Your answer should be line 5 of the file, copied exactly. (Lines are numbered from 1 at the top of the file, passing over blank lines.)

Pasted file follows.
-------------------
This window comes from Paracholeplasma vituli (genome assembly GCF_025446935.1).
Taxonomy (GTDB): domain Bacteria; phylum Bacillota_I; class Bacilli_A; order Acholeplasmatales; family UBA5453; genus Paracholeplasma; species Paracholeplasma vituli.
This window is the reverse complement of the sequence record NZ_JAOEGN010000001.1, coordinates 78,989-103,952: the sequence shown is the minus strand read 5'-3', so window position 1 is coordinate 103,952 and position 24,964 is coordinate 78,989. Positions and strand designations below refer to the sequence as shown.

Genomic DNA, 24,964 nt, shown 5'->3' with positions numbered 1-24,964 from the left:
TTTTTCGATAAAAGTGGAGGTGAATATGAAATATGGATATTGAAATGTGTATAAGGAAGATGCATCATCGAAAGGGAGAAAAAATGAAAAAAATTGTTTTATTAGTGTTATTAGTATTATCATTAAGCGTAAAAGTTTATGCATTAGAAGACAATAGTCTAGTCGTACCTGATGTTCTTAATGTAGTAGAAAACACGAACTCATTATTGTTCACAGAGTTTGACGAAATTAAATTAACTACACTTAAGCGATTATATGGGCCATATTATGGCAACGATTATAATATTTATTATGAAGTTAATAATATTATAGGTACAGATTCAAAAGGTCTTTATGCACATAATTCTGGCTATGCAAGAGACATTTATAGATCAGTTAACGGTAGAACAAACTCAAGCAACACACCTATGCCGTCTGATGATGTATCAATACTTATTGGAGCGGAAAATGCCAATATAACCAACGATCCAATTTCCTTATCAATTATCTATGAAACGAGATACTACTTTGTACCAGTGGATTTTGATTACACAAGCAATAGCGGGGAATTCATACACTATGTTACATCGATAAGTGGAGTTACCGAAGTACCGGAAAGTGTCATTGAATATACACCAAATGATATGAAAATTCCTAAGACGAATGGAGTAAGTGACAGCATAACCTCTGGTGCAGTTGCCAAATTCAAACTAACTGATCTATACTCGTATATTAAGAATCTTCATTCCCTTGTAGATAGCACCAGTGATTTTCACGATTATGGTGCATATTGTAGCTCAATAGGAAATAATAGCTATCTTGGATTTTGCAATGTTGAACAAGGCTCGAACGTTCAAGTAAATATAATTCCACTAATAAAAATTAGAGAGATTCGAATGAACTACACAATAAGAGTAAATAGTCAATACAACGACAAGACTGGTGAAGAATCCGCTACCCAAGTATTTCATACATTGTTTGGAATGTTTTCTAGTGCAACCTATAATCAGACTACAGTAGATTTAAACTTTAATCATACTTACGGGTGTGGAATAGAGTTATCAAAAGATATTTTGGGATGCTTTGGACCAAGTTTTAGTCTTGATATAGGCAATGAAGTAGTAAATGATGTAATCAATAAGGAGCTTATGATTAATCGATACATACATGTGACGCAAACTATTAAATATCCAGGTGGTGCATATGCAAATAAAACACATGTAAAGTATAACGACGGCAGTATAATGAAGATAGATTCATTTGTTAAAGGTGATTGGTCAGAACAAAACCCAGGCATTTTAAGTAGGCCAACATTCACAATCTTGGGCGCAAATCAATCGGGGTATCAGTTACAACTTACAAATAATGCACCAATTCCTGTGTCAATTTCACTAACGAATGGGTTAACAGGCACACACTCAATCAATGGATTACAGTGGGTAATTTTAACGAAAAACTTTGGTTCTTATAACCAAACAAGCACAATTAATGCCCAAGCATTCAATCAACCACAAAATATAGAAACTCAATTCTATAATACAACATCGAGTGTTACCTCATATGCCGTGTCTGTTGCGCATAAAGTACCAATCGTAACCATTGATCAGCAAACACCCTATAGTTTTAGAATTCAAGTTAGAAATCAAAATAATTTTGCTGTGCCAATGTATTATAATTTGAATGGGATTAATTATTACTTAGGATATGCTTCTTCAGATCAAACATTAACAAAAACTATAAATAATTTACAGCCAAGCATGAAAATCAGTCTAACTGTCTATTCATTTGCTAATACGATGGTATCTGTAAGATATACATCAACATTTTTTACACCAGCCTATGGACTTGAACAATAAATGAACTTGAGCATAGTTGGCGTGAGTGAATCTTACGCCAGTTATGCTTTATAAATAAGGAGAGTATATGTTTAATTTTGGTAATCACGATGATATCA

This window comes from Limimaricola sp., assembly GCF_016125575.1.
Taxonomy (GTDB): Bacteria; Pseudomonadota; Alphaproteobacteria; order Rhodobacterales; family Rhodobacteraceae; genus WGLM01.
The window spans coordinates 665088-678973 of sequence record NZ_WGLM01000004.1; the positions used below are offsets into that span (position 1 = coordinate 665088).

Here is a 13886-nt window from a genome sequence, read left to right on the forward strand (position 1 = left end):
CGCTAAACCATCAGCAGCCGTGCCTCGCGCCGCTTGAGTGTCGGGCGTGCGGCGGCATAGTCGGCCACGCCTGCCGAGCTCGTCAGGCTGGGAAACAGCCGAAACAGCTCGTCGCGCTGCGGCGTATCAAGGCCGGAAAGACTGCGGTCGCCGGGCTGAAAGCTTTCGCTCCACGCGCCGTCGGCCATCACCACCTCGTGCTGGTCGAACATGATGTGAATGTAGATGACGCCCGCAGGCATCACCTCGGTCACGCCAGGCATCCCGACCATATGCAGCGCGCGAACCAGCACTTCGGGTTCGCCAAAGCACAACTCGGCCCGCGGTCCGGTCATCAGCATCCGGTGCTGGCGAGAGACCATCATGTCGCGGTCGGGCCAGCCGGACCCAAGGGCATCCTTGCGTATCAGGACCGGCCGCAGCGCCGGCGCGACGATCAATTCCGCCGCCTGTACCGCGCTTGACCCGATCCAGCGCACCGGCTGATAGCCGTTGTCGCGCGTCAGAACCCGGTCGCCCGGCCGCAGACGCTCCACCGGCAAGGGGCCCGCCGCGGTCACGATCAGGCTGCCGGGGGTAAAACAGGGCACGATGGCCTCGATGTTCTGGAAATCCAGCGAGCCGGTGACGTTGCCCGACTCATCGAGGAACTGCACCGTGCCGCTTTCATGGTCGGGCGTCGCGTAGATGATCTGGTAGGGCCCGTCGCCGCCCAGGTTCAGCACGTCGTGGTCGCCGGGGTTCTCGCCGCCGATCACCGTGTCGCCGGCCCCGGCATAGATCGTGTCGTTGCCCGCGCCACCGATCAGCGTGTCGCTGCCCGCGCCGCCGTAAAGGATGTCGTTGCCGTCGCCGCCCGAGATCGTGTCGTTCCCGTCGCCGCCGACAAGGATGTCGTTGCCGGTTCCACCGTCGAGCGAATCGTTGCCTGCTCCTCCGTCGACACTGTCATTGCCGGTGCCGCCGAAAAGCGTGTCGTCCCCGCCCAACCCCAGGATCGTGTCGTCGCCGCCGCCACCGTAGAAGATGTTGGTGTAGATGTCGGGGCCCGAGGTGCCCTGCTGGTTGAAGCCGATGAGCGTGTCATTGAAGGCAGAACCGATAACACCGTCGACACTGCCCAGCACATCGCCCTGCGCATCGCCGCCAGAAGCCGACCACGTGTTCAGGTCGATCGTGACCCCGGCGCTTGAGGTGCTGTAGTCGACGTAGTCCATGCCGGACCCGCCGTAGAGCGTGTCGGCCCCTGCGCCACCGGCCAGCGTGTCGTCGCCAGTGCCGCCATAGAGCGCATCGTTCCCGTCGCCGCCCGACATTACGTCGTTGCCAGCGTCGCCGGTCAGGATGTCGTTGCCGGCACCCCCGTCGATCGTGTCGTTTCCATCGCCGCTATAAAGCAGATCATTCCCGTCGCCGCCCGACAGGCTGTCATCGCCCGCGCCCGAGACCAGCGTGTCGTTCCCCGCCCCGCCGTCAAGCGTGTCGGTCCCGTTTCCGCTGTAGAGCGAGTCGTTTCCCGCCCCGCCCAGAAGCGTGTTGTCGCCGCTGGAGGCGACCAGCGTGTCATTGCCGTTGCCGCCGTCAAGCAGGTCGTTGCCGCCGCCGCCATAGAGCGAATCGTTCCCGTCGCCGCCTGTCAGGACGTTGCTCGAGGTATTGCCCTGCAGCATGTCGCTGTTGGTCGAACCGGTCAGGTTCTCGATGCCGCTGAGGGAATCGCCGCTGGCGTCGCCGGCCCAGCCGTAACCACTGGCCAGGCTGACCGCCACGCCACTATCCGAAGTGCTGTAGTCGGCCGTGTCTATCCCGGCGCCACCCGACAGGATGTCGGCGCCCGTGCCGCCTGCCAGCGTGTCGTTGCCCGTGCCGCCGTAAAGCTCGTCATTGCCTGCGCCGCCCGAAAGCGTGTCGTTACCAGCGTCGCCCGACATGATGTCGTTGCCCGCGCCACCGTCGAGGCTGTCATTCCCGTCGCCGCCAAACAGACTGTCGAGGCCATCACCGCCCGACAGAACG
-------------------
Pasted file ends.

TTTTTCGATAAAAGTGGAGGTGAATATGAAATATGGATATTGAAATGTGTATAAGGAAGATGCATCATCGAAAGGGAGAAAAAATGAAAAAAATTGTTTTATTAGTGTTATTAGTATTATCATTAAGCGTAAAAGTTTATGCATTAGAAGACAATAGTCTAGTCGTACCTGATGTTCTTAATGTAGTAGAAAACACGAACTCATTATTGTTCACAGAGTTTGACGAAATTAAATTAACTACACTTAAGCGATTATATGGGCCATATTATGGCAACGATTATAATATTTATTATGAAGTTAATAATATTATAGGTACAGATTCAAAAGGTCTTTATGCACATAATTCTGGCTATGCAAGAGACATTTATAGATCAGTTAACGGTAGAACAAACTCAAGCAACACACCTATGCCGTCTGATGATGTATCAATACTTATTGGAGCGGAAAATGCCAATATAACCAACGATCCAATTTCCTTATCAATTATCTATGAAACGAGATACTACTTTGTACCAGTGGATTTTGATTACACAAGCAATAGCGGGGAATTCATACACTATGTTACATCGATAAGTGGAGTTACCGAAGTACCGGAAAGTGTCATTGAATATACACCAAATGATATGAAAATTCCTAAGACGAATGGAGTAAGTGACAGCATAACCTCTGGTGCAGTTGCCAAATTCAAACTAACTGATCTATACTCGTATATTAAGAATCTTCATTCCCTTGTAGATAGCACCAGTGATTTTCACGATTATGGTGCATATTGTAGCTCAATAGGAAATAATAGCTATCTTGGATTTTGCAATGTTGAACAAGGCTCGAACGTTCAAGTAAATATAATTCCACTAATAAAAATTAGAGAGATTCGAATGAACTACACAATAAGAGTAAATAGTCAATACAACGACAAGACTGGTGAAGAATCCGCTACCCAAGTATTTCATACATTGTTTGGAATGTTTTCTAGTGCAACCTATAATCAGACTACAGTAGATTTAAACTTTAATCATACTTACGGGTGTGGAATAGAGTTATCAAAAGATATTTTGGGATGCTTTGGACCAAGTTTTAGTCTTGATATAGGCAATGAAGTAGTAAATGATGTAATCAATAAGGAGCTTATGATTAATCGATACATACATGTGACGCAAACTATTAAATATCCAGGTGGTGCATATGCAAATAAAACACATGTAAAGTATAACGACGGCAGTATAATGAAGATAGATTCATTTGTTAAAGGTGATTGGTCAGAACAAAACCCAGGCATTTTAAGTAGGCCAACATTCACAATCTTGGGCGCAAATCAATCGGGGTATCAGTTACAACTTACAAATAATGCACCAATTCCTGTGTCAATTTCACTAACGAATGGGTTAACAGGCACACACTCAATCAATGGATTACAGTGGGTAATTTTAACGAAAAACTTTGGTTCTTATAACCAAACAAGCACAATTAATGCCCAAGCATTCAATCAACCACAAAATATAGAAACTCAATTCTATAATACAACATCGAGTGTTACCTCATATGCCGTGTCTGTTGCGCATAAAGTACCAATCGTAACCATTGATCAGCAAACACCCTATAGTTTTAGAATTCAAGTTAGAAATCAAAATAATTTTGCTGTGCCAATGTATTATAATTTGAATGGGATTAATTATTACTTAGGATATGCTTCTTCAGATCAAACATTAACAAAAACTATAAATAATTTACAGCCAAGCATGAAAATCAGTCTAACTGTCTATTCATTTGCTAATACGATGGTATCTGTAAGATATACATCAACATTTTTTACACCAGCCTATGGACTTGAACAATAAATGAACTTGAGCATAGTTGGCGTGAGTGAATCTTACGCCAGTTATGCTTTATAAATAAGGAGAGTATATGTTTAATTTTGGTAATCACGATGATATCA